Speaking on a panel at NAB’s Federal Budget Analysis event on Wednesday (3 April), Jonathan Pain, economist and author of The Pain Report, said he expects the Reserve Bank of Australia (RBA) to cut the official cash rate four times in the next two years to a new record low of 0.5 per cent.
“I think the Reserve Bank is going to cut rates as soon as this election is out of the way. If we didn’t have this election in May, I think the Reserve Bank would have already been cutting rates,” Mr Pain said.
The reason the economist and author believes the RBA will decrease the cash rate by 1 percentage point (from 1.5 per cent to 0.5 per cent) is because it is unlikely that the banks would pass on the central bank’s entire rate cut to their customers.
“I’m saying 1 per cent because the banks will arguably only pass on about 60 to 65 per cent of that,” Mr Pain said.
“Don’t forget, last time they didn’t pass it on for a range of reasons. Banks always want to protect their margins.”
NAB’s chief economist of markets, Ivan Colhoun, who was on the same panel, said he believes customers would be the beneficiaries of a reduced cash rate, noting that the “minor interest rate increases” seen last year was because “funding pressures moved against the banks”, forcing them to raise their rates.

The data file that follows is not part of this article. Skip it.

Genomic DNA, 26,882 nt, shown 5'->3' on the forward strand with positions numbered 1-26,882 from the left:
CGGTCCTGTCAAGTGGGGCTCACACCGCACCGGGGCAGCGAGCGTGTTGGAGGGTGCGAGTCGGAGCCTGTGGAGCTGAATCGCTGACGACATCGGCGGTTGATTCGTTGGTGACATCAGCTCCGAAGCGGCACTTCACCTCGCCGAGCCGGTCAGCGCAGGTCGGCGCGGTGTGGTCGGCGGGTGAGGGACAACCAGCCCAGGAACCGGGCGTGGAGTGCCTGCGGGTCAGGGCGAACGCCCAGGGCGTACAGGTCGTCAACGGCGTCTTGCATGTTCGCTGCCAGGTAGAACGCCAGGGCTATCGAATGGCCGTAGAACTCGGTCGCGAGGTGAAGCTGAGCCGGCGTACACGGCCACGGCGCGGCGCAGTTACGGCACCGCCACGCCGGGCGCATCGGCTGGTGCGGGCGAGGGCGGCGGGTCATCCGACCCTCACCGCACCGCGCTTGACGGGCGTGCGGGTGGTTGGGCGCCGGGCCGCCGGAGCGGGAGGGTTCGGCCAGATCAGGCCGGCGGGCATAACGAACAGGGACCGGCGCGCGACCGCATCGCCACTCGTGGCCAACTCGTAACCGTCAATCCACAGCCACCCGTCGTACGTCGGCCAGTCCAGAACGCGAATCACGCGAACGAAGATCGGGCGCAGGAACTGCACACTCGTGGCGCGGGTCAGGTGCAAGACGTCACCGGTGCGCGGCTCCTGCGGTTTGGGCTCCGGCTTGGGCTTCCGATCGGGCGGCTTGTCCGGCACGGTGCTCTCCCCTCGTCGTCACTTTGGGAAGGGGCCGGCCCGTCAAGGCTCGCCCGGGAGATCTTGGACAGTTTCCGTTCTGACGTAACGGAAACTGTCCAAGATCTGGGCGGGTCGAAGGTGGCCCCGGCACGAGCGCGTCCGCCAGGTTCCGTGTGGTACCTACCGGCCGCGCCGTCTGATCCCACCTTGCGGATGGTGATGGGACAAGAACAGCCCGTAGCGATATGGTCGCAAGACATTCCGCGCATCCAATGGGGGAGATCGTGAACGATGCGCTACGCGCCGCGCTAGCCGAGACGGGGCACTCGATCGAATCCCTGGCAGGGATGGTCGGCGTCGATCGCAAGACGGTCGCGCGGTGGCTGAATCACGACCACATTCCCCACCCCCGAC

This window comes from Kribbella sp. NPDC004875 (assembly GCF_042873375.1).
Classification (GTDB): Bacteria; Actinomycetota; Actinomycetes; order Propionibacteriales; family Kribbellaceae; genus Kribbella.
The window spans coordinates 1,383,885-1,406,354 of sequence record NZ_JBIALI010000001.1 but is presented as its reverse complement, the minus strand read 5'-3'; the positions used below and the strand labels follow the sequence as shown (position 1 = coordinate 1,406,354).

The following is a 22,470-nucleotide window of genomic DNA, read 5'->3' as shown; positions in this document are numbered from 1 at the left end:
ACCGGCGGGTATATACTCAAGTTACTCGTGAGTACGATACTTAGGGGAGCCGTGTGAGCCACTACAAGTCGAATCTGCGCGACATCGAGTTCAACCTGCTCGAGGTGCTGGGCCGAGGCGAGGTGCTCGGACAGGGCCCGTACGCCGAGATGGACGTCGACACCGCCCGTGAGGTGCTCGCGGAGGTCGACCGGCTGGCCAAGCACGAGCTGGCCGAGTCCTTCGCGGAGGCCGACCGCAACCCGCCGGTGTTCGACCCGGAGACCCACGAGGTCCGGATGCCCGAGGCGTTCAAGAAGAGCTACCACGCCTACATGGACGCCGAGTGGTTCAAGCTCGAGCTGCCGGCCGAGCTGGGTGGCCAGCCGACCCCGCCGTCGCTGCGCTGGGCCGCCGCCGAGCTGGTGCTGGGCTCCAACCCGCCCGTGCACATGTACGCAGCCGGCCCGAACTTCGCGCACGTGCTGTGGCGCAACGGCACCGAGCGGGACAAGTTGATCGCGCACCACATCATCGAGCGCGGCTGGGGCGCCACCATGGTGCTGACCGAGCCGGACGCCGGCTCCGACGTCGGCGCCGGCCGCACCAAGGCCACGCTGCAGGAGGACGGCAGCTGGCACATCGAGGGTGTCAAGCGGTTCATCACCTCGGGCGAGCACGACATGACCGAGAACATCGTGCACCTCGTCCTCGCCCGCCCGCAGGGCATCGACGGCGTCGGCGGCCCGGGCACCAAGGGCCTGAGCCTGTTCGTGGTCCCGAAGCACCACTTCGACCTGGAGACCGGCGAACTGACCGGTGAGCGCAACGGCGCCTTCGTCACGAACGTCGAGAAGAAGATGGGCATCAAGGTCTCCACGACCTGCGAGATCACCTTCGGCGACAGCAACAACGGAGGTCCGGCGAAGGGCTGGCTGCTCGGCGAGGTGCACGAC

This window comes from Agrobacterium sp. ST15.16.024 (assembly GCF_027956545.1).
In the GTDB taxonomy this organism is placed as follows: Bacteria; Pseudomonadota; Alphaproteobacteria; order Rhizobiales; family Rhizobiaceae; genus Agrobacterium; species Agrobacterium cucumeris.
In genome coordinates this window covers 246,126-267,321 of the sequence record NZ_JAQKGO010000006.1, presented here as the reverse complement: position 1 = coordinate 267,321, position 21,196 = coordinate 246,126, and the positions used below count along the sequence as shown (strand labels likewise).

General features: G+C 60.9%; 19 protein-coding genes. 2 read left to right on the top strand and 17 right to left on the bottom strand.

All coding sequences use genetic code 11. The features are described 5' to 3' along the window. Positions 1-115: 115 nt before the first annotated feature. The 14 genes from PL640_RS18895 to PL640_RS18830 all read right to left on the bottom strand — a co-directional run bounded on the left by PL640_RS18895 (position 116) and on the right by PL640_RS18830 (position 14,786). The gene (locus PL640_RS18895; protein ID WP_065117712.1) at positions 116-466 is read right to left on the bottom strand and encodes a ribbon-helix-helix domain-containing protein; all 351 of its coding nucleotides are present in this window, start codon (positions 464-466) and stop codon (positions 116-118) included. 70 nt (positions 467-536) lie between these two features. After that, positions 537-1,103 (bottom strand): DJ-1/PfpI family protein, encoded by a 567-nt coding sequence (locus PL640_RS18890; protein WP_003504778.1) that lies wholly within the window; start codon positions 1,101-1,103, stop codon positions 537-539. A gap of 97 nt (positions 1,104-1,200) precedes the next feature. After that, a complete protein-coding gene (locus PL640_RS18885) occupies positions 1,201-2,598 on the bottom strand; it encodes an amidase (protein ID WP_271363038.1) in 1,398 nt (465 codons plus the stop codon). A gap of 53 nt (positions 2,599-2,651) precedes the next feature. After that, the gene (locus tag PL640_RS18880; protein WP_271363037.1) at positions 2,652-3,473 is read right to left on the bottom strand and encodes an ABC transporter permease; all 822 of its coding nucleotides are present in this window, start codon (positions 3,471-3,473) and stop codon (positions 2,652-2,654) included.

“Those pressures have been coming off recently,” Mr Colhoun said, noting that this could change.
Meanwhile, NAB is anticipating two RBA cash rate cuts by the end of 2019 to 1 per cent – a view that was expressed by a number of industry pundits.
Mr Colhoun even said a rate drop could be seen as early as next month in the lead up to the federal election.
“If they don’t cut, I think the unemployment would begin to move up,” the chief economist said.
However, he implied it might be too early to tell whether there would be any further rate cuts next year.
“If the economy turned out weaker, then the RBA would keep cutting,” Mr Colhoun said, noting that NAB’s outlook is based on the assumption that the economy would continue growing at a “reasonable” pace.
Both Mr Pain and Mr Colhoun agreed on the importance of the cash rate, which some leaders had previously lamented lost significance as it had not deterred lenders from lifting their interest rates out of cycle from late last year.
“Does it matter? Absolutely, because the majority of our mortgages in Australia are of the variable rate nature, floating rate nature. Whereas in the United States, for example, most of them are on fixed rates.
“What the cash rate setting the Reserve Bank has is very important for us from a business perspective and from a mortgage perspective.”
Tas Bindi is the features editor on the mortgage titles and writes about the mortgage industry, macroeconomics, fintech, financial regulation, and market trends.
Prior to joining Momentum Media, Tas wrote for business and technology titles such as ZDNet, TechRepublic, Startup Daily, and Dynamic Business.